It is hard to imagine what BBC expected when they signed a young director, Tom Harper, to do War & Peace. The 35-year-old director did do Demons, but it was based on the fabulous adventures of van Helsing, not Dostoevsky. There is little in Harper's resume to suggest that he was up to the task, which I suppose is why BBC enlisted veteran screenwriter Andrew Davies to adapt the novel to the television screen.
Suffice it to say young Tom is no Sergei Bondarchuk. I question whether he even read the book, but rather adapted Bondarchuk's enthralling epic film to the television screen. This new version was more about scenography than acting, with the characters pretty much reduced to stand-ins for the roles. There were a few big name actors like Paul Dano, Jim Broadbent, Stephen Rea and Gillian Anderson, but for the most part these were newbies or actors you hadn't heard about unless you tune into BBC programming.
Lily James was the star of the show, fresh off her success in Downton Abbey and as Cinderella in the latest cinematic version. Her perky character fit Natasha Rostova well enough in the early scenes, but when the demand on her talents increased as the story unfolded she was woefully lacking. I think it would have been better to try to enlist the services of Alicia Vikander, who gave a pretty decent turn as Kitty Oblonsky in Anna Karenina. However, I think these actors got little in the way of direction and were left to their own devices as to how to draw something out of their characters.
It's worth comparing these two recent adaptations as they were both British productions. Anna Karenina was a 2012 cinematic release by Joe Wright, who re-imagined the novel as a theatrical production, infusing it with rich colors and having the actors throw their hearts and souls into the Tom Stoppard script, with heightened dramatic effect. The novel was shaved down to two hours, so there was a lot missing, but the intent of the novel was very much in place, and you really felt for Anna when her world fell apart over her illicit love for Count Vronsky.
Tom Harper gave War & Peace more space but utterly failed in capturing the intent of the novel. He and Davies reduced it to a bedroom drama, where sex and intrigue drive the mini-series, particularly in the nasty characterization of Helene Bezukhova, who seems to sleep with just about everyone during the course of this series, including her brother. This generated the most advance publicity, as there was no explicit reference to incest in the novel, but Davies felt it was implied in the novel and that was enough for him.
There is no nuance, nor theatrically in this telling. It is a paint-by-numbers production with sex scenes thrown in so that you won't fall asleep over the approximately 6-hour running time. The scenes were mostly shot in and around Vilnius, Lithuania, with a few scenes shot in Petersburg for dramatic effect. There is no sense of an epic as most of the action takes place in the narrow confines of set productions. As such, it might have behooved Harper to take the same approach as Wright and make this a theatrical production. Of course that would have meant reading the novel and reducing it down to its essence, which it doesn't seem Tom Harper nor Andrew Davies had the patience to do.
The worst part about this production is the way Paul Dano played Pierre Bezukhov. He kept the same doe-eyed, open-mouthed expression virtually throughout the movie. It was like he projected Bezukhov as Oblomov, a slothful figure who finds himself on the receiving end of great wealth and doesn't know what to do with it. There is some attempt to get to the soul of Bezukhov's character, but nothing like Bondarchuk in his telling, who offered numerous philosophical and poetic asides as they related to the novel. We are simply supposed to project from Paul Dano's woeful countenance what is lurking beneath his forlorn character.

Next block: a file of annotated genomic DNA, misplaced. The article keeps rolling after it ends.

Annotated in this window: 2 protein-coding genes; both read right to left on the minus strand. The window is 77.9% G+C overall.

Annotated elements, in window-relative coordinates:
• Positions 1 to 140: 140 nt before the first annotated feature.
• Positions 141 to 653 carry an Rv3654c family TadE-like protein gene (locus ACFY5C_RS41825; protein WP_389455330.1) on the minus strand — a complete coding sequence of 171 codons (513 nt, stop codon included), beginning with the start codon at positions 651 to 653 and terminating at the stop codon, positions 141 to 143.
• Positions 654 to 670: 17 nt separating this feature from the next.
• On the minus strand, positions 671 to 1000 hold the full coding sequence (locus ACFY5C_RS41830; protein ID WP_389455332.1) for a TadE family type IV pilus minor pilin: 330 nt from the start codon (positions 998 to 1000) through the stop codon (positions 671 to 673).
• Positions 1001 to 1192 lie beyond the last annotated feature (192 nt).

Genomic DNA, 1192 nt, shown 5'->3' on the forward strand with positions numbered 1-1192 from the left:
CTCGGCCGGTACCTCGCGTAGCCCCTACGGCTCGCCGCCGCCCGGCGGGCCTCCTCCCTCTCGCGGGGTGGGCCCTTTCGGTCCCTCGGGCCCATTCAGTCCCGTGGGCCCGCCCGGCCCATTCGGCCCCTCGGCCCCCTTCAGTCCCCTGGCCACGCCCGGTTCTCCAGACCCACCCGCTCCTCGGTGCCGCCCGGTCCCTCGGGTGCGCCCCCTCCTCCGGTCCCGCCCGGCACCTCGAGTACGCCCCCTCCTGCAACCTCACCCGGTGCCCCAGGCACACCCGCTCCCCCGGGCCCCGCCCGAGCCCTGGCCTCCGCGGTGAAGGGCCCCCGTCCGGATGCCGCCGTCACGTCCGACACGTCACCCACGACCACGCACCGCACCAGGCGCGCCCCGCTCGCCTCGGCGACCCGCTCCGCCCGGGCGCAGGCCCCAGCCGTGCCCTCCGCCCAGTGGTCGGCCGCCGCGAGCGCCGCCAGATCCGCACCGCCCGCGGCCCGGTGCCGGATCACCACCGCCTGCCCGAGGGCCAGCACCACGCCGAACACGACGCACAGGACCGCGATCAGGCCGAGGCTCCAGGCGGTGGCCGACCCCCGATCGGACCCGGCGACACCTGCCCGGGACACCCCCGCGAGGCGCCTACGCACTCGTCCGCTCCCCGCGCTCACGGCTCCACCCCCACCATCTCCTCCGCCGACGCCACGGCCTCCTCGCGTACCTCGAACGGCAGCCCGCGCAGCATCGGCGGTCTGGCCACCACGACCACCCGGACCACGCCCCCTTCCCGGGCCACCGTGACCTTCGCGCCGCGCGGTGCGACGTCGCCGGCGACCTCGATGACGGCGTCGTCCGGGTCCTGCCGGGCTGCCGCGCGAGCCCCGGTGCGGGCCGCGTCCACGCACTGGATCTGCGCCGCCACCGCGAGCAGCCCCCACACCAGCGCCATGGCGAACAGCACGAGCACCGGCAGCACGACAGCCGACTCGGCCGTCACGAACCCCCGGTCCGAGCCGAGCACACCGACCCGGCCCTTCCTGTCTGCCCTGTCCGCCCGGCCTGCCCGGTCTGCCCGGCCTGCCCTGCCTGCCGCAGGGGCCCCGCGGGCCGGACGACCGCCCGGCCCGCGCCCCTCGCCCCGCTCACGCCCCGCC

James Norton as Andrei Bolkonsky isn't any better, but at least Norton gives some measure of pride to his character, and you can see why Natasha might be attracted to him. However, as the series unfolds, Norton also gets lost in his role, unable to project the changes in his attitude, particularly when he falls in love with Natasha. Suffice it to say, the famous waltz in no way matches the original.
The periphery figures more or less fade into the background with a few notable exceptions. Jim Broadbent gave Bolkonsky's father the fierceness he had in the novel. Tom Burke was both charming and cunning as Dolokhov, the first of many to betray poor Pierre. Tuppence Middleton was quite fetching as Bezukhov's treacherous wife. Unfortunately, Stephen Rea and Gillian Anderson were given incidental roles, factoring little in the story.
I suppose you have to refresh the classics from time to time so as to kindle interest in a new generation, but it is doubtful today's kids are going to slog through a 1500-page book where the big payoff is Pierre finally getting together with Natasha after reading of Russia's great defense of its homeland and proud noble tradition. This movie looked like it was derived from the Cliff Notes.
As my wife said afterward, you didn't care for anyone in this television series, except maybe Marya Bolkonskaya, who had to endure a tyrannical father through most of the series, only to find her love in the end as well. There was something endearing about Jessie Buckley's portrayal. As for Lily James, she looked like Cinderella in Tsarist Russian times not sure which Prince to take. Fortunately, Bolkonsky made it easy for her.